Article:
Recently the UK government unveiled another one of their shiny new projects designed to distract from the current mess that is, well, our government. With people resigning left, right and centre, you’d be forgiven for having no idea what I’m talking about. But, their latest endeavor is the new ‘levelling up’ plan announced by Michael Gove, and it’s clear to see that those at the top truly believed they were doing something special here.
However, a quick skim through the plans demonstrates just how unaware they are about what this country really needs. As a disabled person I feel constantly forgotten, and these plans haven’t alleviated any of those concerns.
The plans aim to transform the UK; aiming to spread prosperity more equally across the whole country by ‘levelling up’ public transport, improving 5G coverage and improving the numbers of people completing high-quality skills training. This is all sounds lovely on the surface, however, accessibility in the UK desperately needs ‘levelling up’, and yet it doesn’t get a mention.
Disabled people still face a wealth of inequalities and have the odds stacked against them at every turn, but none of these problems have been addressed by these new plans.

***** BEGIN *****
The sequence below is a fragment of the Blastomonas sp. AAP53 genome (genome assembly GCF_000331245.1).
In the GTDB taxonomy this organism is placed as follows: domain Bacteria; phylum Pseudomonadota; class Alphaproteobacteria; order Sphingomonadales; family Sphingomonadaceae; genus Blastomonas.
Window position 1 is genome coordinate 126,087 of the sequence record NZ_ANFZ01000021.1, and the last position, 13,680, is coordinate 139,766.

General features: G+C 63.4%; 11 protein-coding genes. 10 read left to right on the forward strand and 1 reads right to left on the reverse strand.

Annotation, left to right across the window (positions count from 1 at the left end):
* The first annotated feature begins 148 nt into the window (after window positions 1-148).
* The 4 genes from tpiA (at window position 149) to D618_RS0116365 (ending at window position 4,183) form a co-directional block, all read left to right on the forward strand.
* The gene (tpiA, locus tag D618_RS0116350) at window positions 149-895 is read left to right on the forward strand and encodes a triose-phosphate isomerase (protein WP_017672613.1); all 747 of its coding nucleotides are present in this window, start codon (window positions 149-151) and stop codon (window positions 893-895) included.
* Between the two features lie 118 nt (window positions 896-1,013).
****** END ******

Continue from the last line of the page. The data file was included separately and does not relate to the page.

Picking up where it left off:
The government plans include wanting people to feel more pride in the place they live, but how can I feel pride when I cannot access so much of my local area? Not once in the press release are the words ‘disabled’ or ‘disability’ used. It’s baffling to me, because it is so clear to see that our country’s accessibility and treatment of disabled people is what really needs ‘levelling up’.
The government says they want to spread opportunity and prosperity to all parts of the country, but how can you achieve that without addressing the needs of one of the most disadvantaged groups of people?
Disabled people are by far not the only group who face inequality here in the UK, but we are present within every minority. Being disabled also exacerbates already present problems such as poverty, access to healthcare and housing. Blanket approaches just don’t work, disability must be thought of and considered within every area of society.
In the announcement the government states that this plan will “shift government focus and resources to Britain’s forgotten communities”. And yet, disabled people still find themselves being missed off the list.
It truly goes to show how little value is placed on our lives, that even amongst plans for the country’s most forgotten people, we are not thought of.
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